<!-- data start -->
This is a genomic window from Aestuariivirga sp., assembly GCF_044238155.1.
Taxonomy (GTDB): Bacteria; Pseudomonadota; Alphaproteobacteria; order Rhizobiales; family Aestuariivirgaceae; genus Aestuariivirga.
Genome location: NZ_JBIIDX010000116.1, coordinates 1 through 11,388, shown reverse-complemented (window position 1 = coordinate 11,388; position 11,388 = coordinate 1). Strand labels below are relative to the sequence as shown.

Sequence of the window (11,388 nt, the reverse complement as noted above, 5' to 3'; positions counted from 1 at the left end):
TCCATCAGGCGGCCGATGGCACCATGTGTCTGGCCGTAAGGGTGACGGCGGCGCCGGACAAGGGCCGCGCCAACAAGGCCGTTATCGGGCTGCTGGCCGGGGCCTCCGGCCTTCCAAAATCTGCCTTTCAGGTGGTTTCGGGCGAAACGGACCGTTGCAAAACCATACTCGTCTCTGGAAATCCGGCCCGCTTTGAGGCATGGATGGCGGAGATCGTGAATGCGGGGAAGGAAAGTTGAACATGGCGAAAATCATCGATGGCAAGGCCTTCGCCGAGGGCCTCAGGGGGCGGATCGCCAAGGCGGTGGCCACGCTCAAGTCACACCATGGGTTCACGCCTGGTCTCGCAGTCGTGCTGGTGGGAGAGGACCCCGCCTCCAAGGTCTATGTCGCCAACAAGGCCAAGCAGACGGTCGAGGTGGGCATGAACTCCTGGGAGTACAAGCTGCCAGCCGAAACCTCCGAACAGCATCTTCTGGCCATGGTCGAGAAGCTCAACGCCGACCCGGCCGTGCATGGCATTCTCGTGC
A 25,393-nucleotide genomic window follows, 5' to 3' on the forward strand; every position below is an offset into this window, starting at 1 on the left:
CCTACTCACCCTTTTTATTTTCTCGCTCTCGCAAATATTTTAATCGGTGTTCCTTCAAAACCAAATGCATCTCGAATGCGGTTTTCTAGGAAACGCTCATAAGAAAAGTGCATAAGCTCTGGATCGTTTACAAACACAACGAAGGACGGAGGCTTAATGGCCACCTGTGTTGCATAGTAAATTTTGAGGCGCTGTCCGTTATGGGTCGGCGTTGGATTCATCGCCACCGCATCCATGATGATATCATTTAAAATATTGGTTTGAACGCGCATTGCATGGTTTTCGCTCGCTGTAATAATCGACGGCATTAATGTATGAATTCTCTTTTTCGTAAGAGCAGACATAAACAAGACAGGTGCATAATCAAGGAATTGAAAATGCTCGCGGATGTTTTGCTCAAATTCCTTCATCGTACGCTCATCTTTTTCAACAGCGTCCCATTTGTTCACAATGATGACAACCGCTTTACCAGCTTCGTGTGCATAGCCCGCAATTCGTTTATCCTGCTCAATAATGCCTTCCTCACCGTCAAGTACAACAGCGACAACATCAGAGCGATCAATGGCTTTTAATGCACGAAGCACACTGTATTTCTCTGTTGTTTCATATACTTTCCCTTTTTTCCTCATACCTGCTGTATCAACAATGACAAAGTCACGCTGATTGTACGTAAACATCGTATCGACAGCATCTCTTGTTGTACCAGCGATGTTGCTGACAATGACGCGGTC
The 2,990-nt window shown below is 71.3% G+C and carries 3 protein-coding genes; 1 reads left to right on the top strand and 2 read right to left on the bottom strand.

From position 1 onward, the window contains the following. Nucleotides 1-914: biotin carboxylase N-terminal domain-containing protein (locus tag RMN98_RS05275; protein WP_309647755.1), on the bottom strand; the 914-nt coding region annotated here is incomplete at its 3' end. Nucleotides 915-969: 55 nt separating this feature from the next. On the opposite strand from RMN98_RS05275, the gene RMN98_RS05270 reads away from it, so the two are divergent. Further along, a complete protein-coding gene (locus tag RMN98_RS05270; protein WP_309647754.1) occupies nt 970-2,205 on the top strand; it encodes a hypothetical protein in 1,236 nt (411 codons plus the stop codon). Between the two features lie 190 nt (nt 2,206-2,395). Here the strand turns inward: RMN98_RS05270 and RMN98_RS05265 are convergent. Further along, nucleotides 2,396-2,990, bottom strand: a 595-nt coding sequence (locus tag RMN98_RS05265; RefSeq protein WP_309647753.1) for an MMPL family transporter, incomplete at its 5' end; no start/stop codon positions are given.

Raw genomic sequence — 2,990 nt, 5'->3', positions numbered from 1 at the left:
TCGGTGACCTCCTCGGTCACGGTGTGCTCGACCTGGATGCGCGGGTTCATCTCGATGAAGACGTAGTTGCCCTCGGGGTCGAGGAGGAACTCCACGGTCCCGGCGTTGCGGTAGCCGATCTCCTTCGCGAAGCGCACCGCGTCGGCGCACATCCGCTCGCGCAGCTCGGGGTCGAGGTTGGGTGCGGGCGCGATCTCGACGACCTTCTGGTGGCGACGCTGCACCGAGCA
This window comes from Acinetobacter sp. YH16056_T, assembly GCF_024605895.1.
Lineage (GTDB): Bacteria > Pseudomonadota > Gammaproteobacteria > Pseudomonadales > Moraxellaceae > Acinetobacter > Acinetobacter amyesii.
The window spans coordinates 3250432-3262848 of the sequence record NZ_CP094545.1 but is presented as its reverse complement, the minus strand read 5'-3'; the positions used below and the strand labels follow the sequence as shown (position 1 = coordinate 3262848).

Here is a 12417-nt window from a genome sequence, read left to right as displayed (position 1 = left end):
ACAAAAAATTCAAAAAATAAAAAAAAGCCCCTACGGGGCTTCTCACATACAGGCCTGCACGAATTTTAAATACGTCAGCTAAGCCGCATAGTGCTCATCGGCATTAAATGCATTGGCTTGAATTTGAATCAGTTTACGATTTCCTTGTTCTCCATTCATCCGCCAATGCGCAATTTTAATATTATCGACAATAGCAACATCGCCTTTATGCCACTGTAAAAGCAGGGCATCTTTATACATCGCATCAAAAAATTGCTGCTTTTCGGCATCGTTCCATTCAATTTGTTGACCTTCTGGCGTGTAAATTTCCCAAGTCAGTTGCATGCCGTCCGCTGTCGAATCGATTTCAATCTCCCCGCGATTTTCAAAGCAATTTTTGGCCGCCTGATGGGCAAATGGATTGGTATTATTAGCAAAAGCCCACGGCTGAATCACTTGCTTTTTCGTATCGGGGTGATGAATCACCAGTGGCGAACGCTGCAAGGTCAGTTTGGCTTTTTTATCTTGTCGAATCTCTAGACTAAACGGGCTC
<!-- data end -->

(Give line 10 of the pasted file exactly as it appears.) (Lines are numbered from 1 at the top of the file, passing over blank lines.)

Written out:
Raw genomic sequence — 2,990 nt, 5'->3', positions numbered from 1 at the left: